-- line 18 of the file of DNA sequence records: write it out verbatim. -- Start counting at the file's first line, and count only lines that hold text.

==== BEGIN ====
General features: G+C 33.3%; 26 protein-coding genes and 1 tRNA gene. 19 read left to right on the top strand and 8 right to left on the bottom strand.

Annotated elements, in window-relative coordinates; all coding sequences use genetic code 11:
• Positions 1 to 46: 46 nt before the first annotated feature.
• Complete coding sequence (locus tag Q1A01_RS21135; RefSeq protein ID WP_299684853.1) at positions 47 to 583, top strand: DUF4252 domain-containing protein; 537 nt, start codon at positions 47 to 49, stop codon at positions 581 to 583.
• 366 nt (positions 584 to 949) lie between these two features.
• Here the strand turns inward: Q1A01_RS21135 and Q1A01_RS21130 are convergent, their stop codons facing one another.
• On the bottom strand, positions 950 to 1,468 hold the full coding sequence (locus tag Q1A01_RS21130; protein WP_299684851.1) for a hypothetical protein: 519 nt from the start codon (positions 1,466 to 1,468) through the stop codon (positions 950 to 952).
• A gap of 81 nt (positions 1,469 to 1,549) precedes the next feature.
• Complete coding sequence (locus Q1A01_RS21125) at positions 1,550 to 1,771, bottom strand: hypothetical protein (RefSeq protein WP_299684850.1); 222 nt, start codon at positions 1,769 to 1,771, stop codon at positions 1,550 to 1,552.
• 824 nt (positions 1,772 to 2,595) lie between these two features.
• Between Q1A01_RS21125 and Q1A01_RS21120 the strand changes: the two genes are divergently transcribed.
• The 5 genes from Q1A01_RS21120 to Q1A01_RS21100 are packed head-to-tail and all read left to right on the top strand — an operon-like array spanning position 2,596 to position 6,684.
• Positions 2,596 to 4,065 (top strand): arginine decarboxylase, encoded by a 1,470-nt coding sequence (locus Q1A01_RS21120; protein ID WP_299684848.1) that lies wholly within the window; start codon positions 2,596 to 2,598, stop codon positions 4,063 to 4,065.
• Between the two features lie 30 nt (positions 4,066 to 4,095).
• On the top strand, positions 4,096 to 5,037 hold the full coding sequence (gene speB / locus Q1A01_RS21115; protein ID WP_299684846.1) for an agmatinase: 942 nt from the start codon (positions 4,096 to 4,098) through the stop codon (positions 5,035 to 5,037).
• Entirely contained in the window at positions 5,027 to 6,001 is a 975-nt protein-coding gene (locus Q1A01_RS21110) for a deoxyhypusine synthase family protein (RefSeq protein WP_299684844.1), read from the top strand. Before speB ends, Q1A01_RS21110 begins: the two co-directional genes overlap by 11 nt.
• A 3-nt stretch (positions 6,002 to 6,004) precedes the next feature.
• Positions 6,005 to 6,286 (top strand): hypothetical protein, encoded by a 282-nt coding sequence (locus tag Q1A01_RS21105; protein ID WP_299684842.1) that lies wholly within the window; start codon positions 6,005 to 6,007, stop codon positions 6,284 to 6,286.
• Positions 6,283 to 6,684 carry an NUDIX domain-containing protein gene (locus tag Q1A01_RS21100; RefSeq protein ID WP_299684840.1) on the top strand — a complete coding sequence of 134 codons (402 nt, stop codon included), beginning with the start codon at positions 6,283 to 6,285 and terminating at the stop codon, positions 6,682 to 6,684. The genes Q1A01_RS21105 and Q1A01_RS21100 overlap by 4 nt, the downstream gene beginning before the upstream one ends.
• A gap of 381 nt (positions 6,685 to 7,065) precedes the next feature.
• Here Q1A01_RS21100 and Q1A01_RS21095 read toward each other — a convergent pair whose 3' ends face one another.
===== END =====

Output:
• Positions 6,005 to 6,286 (top strand): hypothetical protein, encoded by a 282-nt coding sequence (locus tag Q1A01_RS21105; protein ID WP_299684842.1) that lies wholly within the window; start codon positions 6,005 to 6,007, stop codon positions 6,284 to 6,286.